So, as I mentioned in my last post, I’m back at work soon. And I’m all sorts of nervous and excited about this, and rather glad that my line of work is the kind of thing that is a) quite easy to stay involved in as it’s all online and b) quite easy to stay involved with if you’re a blogging, tweeting, possibly-Google-plussing community addict, which you obviously are if you do my job.
The thing about going back to work is that childcare has to be worked out. Three days a week Ramona will be with grandparents, with whom she’s already happy and comfortable and has been left a few times to get used to the idea. But I also wanted her to go to nursery. Not because I’m itching to spend hundreds of pounds every month (and it is, at this end of the country certainly, a phenomenal though understandable fee), but because otherwise she doesn’t see very many other children.* I also think it can’t hurt to get used to the general routine. Astonishingly, school is just three years away, and becoming accustomed to the coming and going of large groups of kids with various tall people dotted about telling you what to do is no bad thing.
So, we started the process. We were lucky enough to find a nursery we loved on the second attempt (sorry, I won’t be sharing which as it’s just plain creepy to have the interwebs know where your child is spending her days). It’s well-resourced, cheerful and full of really lovely staff who exhibit a natural and boundless affection for their variously dribbling, snotty, wibbling and pooing charges. Lots of hugs and kisses, plenty of toys, books (Ramona’s current Reason for Being is to turn pages in board books) and good food. What else could anyone want? In fact, sign me up. I’ll even go to the loo myself.
But of course Ramona’s used to having mainly me around. The first few sessions, getting gradually longer, involved more and more crying, most of it solved by getting her engrossed in some books, or feeding her, although the last time the books only worked for a little while and she wouldn’t eat or drink milk. It was only on the last one that she actually clung to me and sobbed when we arrived – before that she’d smile at first and take a few minutes to realise I wasn’t there. On the advice of the nursery staff I’m basically going in, sitting her down, handing over her milk and buggering off; in their experience a drawn out goodbye only makes things worse.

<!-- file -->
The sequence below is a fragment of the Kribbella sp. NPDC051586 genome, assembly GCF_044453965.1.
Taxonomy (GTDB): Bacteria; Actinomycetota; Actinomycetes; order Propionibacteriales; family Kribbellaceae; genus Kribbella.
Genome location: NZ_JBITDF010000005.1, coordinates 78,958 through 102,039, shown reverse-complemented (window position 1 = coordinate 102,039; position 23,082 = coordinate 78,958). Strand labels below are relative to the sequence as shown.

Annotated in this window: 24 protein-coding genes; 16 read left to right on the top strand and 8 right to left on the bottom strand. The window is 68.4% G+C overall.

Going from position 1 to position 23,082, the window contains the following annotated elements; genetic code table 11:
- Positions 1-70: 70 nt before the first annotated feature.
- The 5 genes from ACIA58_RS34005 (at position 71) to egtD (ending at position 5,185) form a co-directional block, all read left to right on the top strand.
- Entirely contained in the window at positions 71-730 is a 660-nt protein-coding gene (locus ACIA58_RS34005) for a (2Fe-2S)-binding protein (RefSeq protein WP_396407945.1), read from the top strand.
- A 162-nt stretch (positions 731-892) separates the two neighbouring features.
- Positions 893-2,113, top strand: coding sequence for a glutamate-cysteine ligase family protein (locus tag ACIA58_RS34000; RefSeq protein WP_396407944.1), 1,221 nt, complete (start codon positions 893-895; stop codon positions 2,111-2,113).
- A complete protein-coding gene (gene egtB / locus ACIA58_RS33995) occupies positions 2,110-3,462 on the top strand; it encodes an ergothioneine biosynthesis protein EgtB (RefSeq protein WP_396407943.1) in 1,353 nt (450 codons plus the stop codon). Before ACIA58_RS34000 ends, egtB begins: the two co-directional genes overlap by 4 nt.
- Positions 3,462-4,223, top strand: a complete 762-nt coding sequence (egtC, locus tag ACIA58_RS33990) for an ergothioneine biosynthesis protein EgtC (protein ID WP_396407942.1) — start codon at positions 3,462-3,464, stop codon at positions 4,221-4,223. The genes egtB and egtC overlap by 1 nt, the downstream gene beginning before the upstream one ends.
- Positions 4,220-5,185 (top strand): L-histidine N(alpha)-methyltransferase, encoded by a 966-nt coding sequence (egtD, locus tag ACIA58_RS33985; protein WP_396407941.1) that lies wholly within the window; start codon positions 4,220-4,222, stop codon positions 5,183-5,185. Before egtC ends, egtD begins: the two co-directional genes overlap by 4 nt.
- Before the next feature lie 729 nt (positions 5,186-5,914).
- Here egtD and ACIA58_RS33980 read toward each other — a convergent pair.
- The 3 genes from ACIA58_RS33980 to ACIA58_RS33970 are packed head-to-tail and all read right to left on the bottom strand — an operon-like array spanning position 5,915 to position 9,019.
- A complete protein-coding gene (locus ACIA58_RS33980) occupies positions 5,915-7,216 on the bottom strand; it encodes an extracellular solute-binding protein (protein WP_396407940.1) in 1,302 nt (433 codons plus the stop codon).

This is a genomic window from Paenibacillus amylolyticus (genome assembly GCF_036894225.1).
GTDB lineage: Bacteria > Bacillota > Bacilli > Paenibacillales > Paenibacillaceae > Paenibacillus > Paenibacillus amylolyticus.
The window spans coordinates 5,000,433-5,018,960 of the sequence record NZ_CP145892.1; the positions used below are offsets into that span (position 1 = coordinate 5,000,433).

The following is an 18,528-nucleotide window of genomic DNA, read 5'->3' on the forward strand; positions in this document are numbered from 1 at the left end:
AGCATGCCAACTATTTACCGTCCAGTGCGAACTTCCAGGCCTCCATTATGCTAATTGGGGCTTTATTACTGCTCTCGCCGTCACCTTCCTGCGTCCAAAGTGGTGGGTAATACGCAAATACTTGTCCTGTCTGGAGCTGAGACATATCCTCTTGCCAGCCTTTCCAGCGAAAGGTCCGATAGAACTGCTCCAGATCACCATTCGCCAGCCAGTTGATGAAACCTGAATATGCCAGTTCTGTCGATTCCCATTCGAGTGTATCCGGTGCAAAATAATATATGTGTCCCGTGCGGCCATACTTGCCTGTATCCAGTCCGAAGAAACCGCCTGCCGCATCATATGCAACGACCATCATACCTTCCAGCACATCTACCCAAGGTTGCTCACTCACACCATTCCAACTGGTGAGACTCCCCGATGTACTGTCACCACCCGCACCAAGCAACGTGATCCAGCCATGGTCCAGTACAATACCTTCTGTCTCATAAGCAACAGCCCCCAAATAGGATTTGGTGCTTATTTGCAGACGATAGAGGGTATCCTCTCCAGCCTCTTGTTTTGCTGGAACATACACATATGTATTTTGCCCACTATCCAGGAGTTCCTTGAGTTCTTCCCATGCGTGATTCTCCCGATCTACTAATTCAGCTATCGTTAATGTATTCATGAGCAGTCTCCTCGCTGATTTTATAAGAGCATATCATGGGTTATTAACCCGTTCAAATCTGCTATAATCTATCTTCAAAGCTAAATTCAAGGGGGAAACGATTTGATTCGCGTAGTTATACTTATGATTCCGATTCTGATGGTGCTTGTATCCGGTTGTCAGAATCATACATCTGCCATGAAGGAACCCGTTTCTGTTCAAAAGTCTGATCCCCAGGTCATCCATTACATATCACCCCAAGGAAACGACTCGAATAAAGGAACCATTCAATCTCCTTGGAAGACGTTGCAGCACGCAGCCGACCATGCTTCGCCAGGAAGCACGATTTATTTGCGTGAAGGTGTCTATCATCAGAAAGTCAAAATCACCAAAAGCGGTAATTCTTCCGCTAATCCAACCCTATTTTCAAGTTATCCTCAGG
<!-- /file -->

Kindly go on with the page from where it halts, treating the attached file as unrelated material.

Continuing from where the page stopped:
It is, absolutely, heartbreaking (I sort of thank God she can’t say ‘mummy’ yet, because I think that would finish me off entirely). I know that she’ll get past it and that tears in the morning will become tears of wanting to stay there in the afternoon; after all, she doesn’t have a sandpit and water table and music area and whole crate full of phone-like toys etc at home. And all those things are, she will discover in due course, way more interesting than having me to poke every ten minutes. But I do wish I’d started this all earlier before separation anxiety had a chance to kick in (on her side – mine started before her head was all the way out), and I would have done if we hadn’t been away. But what’s done is done.
I try to make up for it with extra snuggly time – we spent ages cuddling in bed, her dozing and snorting on my chest, then beaming at me – but that only seems to make it worse for me.
The funny thing is, I have no doubts whatsoever about going back to work. I always wanted to and even after a break I can’t imagine not doing my job; it would be like not being me. So I’m not sitting here just to justify it to myself. Even if I was a SAHM, I’d send her to nursery for the socialisation and so that she can be taught by someone other than me.
Still, nothing teaches you to handle guilt like parenthood. Indeed, if you can get past the things you ‘should’ do during pregnancy, the things you ‘must’ do after the birth and the routines they ‘ought to’ follow thereafter, you will be TOTALLY INDESTRUCTABLE.
Women weakened by childbirth? Ha! I’ve never been tougher in my life.
*One of my friends has a daughter just five weeks older than Ramona. Every single time Ramona sees said mother and daughter coupling, she is having a bad day. The other child is frighteningly well-behaved and perfect. Mine – so cute, able, confident and lovely so much of the time – has a meltdown. And to make matters worse, when we see them as a family she is scared of the father’s voice. It basically means that among our closest friends at least one couple think our child is part-demon. This makes me sad, and also makes me think Ramona must, must, must be around other kids her age!